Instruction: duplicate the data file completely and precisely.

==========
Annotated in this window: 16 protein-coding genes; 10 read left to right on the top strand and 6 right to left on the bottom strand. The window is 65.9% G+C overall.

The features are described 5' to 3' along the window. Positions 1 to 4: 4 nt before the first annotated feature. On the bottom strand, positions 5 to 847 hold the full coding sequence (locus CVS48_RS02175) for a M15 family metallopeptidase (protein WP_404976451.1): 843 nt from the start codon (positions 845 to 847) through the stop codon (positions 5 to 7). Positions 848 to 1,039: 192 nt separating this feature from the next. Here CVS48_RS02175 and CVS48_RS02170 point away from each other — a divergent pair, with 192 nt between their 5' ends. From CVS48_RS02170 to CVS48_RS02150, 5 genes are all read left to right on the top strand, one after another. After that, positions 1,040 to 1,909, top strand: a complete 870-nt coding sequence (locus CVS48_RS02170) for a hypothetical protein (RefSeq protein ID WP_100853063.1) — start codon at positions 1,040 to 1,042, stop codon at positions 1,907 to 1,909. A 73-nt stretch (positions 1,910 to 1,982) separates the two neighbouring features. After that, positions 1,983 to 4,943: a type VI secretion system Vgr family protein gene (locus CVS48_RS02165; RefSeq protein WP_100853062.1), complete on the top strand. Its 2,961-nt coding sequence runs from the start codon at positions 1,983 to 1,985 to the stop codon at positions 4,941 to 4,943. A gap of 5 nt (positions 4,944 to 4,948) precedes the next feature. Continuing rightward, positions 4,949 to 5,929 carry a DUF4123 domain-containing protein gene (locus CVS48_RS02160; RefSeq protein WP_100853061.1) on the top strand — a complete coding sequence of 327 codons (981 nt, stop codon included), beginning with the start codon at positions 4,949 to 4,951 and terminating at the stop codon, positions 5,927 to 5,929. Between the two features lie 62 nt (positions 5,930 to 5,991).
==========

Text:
Annotated in this window: 16 protein-coding genes; 10 read left to right on the top strand and 6 right to left on the bottom strand. The window is 65.9% G+C overall.

The features are described 5' to 3' along the window. Positions 1 to 4: 4 nt before the first annotated feature. On the bottom strand, positions 5 to 847 hold the full coding sequence (locus CVS48_RS02175) for a M15 family metallopeptidase (protein WP_404976451.1): 843 nt from the start codon (positions 845 to 847) through the stop codon (positions 5 to 7). Positions 848 to 1,039: 192 nt separating this feature from the next. Here CVS48_RS02175 and CVS48_RS02170 point away from each other — a divergent pair, with 192 nt between their 5' ends. From CVS48_RS02170 to CVS48_RS02150, 5 genes are all read left to right on the top strand, one after another. After that, positions 1,040 to 1,909, top strand: a complete 870-nt coding sequence (locus CVS48_RS02170) for a hypothetical protein (RefSeq protein ID WP_100853063.1) — start codon at positions 1,040 to 1,042, stop codon at positions 1,907 to 1,909. A 73-nt stretch (positions 1,910 to 1,982) separates the two neighbouring features. After that, positions 1,983 to 4,943: a type VI secretion system Vgr family protein gene (locus CVS48_RS02165; RefSeq protein WP_100853062.1), complete on the top strand. Its 2,961-nt coding sequence runs from the start codon at positions 1,983 to 1,985 to the stop codon at positions 4,941 to 4,943. A gap of 5 nt (positions 4,944 to 4,948) precedes the next feature. Continuing rightward, positions 4,949 to 5,929 carry a DUF4123 domain-containing protein gene (locus CVS48_RS02160; RefSeq protein WP_100853061.1) on the top strand — a complete coding sequence of 327 codons (981 nt, stop codon included), beginning with the start codon at positions 4,949 to 4,951 and terminating at the stop codon, positions 5,927 to 5,929. Between the two features lie 62 nt (positions 5,930 to 5,991).